Pulitzer Week continues, and no list of this year’s winners would be complete without The New York Times Magazine’s The 1619 Project.
Nikole Hannah-Jones conceived of the project, and she won the Pulitzer Prize for Commentary for her lead essay, “America Wasn’t a Democracy, Until Black Americans Made It One.”
Hannah-Jones starts her essay close to home:
My dad always flew an American flag in our front yard. The blue paint on our two-story house was perennially chipping; the fence, or the rail by the stairs, or the front door, existed in a perpetual state of disrepair, but that flag always flew pristine. Our corner lot, which had been redlined by the federal government, was along the river that divided the black side from the white side of our Iowa town. At the edge of our lawn, high on an aluminum pole, soared the flag, which my dad would replace as soon as it showed the slightest tatter.
After she described her father’s upbringing in a sharecropping family on a Greenwood, Mississippi plantation, his voluntary service in the U.S. Army, and his failure to ever get ahead in life despite dedicated hard work, she writes:
So when I was young, that flag outside our home never made sense to me. How could this black man, having seen firsthand the way his country abused black Americans, how it refused to treat us as full citizens, proudly fly its banner? I didn’t understand his patriotism. It deeply embarrassed me.
So much of the beginning of her essay resonated with me, and it went deeper than just her masterful prose. It transported me back to Mississippi. Before I ever settled there, I remember vividly the outrage I felt when I was pulled over in the middle of the night just outside the city of Greenwood. I was on the way back to Cleveland, Mississippi, with my friend and instructor during my Teach For America orientation summer. He taught our courses every afternoon after we’d finished teaching our summer school classes. He noticed my clothes day in and day out, and he always had something nice to say about them; he rightly deduced that I’d be game to go shopping. Since he had no car, he’d asked me if I’d be willing to drive, and, of course, I was thrilled to get out of Cleveland for a day. After a day at the mall, we went to a nice steakhouse in Jackson; we ate our steaks and washed them down with non-alcoholic drinks, sweet tea for me and Sprite for him.
On the road, he reclined the passenger seat and fell asleep. I was pulled over by a cop sitting off in the fields along the two-lane highway. The cop approached the window, asked if I knew I’d been speeding, and after I answered, he asked me to get out of the car. Before I did, he asked if I had any weapons in the car. No, I said. He walked me to back of my SUV, asked me to put my hands on the glass, and he kicked my feet apart with his foot. He asked again if I had any weapons on me (“Anything that’s going to cut me or hurt me?”), and again I said no. I had graduated law school only a month earlier, though I didn’t need the degree to know I was being subjected to an unreasonable search. There was no probable cause to ask me out of the car; no probable cause to search me. But I didn’t raise this point. I simply did as he asked.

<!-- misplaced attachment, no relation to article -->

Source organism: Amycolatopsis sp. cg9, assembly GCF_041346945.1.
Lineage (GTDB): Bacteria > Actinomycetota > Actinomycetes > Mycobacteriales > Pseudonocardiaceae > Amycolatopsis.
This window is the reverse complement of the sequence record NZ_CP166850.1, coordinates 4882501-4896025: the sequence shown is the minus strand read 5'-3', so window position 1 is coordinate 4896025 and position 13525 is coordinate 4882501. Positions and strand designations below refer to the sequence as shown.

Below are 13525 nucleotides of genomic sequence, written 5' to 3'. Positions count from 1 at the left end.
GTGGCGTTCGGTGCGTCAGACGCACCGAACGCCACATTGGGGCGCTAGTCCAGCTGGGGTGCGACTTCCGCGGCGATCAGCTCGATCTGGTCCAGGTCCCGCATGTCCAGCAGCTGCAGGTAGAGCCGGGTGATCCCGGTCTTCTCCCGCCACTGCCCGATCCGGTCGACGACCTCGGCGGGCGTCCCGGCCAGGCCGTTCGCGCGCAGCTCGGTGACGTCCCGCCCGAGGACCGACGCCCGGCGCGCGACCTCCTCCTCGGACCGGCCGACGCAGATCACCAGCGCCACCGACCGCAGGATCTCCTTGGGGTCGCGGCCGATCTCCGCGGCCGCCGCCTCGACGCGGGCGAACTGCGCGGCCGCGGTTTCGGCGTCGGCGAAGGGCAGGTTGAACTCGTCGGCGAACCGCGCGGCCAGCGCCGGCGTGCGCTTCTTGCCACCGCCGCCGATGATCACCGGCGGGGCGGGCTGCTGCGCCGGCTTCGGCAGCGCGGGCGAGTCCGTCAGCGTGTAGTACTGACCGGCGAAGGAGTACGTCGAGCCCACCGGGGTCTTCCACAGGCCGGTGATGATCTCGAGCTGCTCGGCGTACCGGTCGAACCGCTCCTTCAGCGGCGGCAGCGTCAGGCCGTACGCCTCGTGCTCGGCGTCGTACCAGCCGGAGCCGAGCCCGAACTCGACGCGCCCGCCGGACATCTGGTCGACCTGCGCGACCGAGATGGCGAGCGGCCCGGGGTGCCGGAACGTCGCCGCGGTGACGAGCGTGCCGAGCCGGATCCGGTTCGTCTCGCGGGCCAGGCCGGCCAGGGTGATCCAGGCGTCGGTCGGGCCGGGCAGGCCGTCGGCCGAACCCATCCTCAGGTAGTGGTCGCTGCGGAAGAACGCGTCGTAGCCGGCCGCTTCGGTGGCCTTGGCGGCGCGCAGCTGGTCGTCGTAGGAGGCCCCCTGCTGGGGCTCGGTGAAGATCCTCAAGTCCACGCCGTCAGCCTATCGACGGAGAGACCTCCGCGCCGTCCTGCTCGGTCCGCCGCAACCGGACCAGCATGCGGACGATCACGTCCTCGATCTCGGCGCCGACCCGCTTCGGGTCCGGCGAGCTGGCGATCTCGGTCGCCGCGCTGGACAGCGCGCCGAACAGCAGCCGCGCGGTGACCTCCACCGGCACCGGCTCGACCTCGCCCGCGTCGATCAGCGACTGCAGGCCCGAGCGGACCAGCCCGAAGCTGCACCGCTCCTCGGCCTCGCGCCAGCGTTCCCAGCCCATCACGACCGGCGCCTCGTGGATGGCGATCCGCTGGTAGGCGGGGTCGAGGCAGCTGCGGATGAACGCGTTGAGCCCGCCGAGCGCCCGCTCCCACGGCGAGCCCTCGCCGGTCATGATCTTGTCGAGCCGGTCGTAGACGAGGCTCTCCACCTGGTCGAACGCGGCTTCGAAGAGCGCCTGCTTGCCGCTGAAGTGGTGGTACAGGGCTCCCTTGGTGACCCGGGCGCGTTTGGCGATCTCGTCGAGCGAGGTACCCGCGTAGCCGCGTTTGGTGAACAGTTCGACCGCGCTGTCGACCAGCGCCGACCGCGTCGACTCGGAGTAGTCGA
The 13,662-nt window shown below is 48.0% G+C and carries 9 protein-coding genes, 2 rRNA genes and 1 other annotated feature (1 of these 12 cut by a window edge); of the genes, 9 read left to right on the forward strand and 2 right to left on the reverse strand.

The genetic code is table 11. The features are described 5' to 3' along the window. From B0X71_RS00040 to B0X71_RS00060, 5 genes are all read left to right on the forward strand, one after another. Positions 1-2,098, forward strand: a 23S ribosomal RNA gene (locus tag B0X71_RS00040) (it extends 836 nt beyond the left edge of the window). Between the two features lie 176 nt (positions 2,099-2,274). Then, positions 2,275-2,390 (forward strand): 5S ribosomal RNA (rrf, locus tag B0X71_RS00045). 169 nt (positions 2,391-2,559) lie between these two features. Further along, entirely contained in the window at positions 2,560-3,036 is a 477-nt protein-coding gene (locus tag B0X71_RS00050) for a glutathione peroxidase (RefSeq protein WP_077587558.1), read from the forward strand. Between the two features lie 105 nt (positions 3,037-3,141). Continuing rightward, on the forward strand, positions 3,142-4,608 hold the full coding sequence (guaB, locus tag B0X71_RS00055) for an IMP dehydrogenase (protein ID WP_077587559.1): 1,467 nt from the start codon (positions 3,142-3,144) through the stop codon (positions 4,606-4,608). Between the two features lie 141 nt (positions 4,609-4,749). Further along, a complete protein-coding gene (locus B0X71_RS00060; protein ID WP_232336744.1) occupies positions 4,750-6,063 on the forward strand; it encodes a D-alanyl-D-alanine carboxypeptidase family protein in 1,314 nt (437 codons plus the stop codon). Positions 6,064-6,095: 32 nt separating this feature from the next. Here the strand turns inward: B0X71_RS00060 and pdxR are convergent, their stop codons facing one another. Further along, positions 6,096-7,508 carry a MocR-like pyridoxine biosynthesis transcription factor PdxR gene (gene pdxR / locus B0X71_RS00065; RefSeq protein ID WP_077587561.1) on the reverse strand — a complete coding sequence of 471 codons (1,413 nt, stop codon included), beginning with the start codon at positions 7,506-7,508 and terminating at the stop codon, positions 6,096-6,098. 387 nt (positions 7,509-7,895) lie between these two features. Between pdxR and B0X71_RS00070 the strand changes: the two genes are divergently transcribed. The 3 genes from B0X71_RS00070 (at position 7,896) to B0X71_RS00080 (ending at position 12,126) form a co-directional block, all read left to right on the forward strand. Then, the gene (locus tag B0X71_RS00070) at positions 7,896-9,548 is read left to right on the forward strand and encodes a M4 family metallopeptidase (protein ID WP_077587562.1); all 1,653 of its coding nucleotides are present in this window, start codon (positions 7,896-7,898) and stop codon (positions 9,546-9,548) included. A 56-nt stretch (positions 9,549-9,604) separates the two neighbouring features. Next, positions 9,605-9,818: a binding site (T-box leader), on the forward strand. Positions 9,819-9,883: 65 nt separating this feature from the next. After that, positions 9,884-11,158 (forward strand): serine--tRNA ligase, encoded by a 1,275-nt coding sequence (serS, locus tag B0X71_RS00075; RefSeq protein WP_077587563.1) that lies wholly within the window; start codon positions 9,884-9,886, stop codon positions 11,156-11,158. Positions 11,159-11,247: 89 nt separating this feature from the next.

After he patted me down, he asked me if I’d been drinking. I answered him honestly: no. If he’d seemed the type to care, I’d have told him that at that point in my life, I’d never had a drink, and I’d have still been telling the truth. Then he asked about my friend, who’d remained reclined and dozing after I’d pulled over. “What about him? He been drinking?” I answered him honestly again: no. But what difference would it have made? Had he been drunk off his ass, I’d have been doing exactly what responsible adults are expected to do. But when he asked, I knew he was grasping for straws.
He asked me to get into the front seat of his squad car. I remember he had the air conditioner blasting to combat the sticky, humid Mississippi Delta summer night. I sat on my hands and fought to keep my teeth from chattering. I remember how bulky he looked in driver’s seat, with his tactical vest on and how he had to adjust it like a football player repositioning his shoulder pads by pulling down on the chest. I remain convinced that he wanted me in the close proximity and contained space of the car so he could have more easily smelled alcohol on my breath, because on some level (not yet rising to subjecting me to a field sobriety test) he didn’t believe me. I remember the tapping of his keyboard as he banged out my citation. I remember the printer under his dash spit out the ticket, how it ran forever as if printing out an old-fashioned scroll, and how he sent me on my way.
I have serious reservations about how that encounter might have turned out if my friend, who was a black man, had been driving my car, or if he’d been reclining because he was actually sleeping off multiple beers from the steakhouse instead of sleeping off exhaustion from instructing recent college grads on how to be the best possible teachers they can be. When Hannah-Jones talked about Mississippi and how cavalierly “justice” was administered, I thought of how I seethed with anger after that encounter, and how I honestly didn’t know the half of things.